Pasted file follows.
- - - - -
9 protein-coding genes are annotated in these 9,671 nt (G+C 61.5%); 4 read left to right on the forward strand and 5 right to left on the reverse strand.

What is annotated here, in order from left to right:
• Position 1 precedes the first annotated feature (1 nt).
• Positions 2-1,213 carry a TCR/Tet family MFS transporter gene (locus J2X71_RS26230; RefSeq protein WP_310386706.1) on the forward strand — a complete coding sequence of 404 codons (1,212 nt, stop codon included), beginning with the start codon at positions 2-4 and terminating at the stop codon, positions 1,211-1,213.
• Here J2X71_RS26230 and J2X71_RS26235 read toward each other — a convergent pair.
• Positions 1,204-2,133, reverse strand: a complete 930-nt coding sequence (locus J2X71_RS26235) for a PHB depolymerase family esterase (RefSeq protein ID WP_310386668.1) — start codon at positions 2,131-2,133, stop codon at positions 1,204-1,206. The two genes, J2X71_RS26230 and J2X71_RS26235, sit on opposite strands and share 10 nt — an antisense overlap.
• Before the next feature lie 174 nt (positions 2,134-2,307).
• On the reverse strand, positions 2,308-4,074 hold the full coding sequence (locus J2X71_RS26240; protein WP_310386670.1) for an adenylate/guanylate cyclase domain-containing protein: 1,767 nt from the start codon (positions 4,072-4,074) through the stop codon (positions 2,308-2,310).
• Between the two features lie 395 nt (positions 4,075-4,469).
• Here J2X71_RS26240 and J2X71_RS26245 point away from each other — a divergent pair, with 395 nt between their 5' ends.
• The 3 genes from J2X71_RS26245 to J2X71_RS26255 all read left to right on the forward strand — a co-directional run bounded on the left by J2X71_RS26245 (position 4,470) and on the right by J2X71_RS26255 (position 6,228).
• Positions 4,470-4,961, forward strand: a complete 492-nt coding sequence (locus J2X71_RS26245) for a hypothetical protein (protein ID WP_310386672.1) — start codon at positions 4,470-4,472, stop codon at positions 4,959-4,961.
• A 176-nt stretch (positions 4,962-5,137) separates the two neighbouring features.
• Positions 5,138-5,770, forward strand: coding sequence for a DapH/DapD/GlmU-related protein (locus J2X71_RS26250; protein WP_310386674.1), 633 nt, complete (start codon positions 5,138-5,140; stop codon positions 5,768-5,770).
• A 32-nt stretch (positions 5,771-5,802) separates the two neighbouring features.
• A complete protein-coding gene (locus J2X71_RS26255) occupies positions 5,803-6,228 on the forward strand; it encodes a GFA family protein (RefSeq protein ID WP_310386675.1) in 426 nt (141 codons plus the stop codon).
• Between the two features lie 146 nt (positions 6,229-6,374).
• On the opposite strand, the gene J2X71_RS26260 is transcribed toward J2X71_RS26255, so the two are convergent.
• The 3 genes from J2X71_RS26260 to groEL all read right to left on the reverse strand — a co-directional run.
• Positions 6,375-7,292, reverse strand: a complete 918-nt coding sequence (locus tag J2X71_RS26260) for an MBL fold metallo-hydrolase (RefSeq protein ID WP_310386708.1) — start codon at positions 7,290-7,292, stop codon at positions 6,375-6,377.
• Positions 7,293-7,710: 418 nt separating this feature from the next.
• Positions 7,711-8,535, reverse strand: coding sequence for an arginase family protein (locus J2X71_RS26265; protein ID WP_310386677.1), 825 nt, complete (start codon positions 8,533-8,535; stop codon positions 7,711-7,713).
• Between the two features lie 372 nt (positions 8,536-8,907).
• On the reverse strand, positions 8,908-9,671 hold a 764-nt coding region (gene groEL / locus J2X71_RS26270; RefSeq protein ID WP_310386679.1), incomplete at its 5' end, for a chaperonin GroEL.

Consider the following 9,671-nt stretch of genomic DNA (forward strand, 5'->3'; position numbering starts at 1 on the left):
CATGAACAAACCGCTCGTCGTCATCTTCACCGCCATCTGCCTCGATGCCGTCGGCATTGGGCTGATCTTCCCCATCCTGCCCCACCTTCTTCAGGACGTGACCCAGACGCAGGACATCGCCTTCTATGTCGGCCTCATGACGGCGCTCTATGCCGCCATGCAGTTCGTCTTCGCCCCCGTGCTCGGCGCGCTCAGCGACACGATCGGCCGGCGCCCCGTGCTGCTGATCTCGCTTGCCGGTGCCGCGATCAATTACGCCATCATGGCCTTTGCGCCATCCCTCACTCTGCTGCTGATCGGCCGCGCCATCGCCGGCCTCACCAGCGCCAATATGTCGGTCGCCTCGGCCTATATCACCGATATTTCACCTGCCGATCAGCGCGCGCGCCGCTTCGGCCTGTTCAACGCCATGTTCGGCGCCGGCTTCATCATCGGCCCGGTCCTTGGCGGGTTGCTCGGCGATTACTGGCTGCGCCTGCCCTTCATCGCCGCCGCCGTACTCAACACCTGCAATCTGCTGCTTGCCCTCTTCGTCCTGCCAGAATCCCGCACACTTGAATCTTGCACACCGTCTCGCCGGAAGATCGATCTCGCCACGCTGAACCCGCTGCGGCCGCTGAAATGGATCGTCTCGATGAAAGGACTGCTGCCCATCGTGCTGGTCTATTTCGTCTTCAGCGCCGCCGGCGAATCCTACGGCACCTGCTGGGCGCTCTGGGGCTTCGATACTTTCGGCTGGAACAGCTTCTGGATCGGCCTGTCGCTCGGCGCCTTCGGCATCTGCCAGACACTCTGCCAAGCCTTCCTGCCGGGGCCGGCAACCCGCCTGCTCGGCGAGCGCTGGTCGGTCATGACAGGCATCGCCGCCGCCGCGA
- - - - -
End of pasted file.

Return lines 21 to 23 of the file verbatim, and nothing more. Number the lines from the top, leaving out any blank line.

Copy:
• Positions 7,293-7,710: 418 nt separating this feature from the next.
• Positions 7,711-8,535, reverse strand: coding sequence for an arginase family protein (locus J2X71_RS26265; protein ID WP_310386677.1), 825 nt, complete (start codon positions 8,533-8,535; stop codon positions 7,711-7,713).
• Between the two features lie 372 nt (positions 8,536-8,907).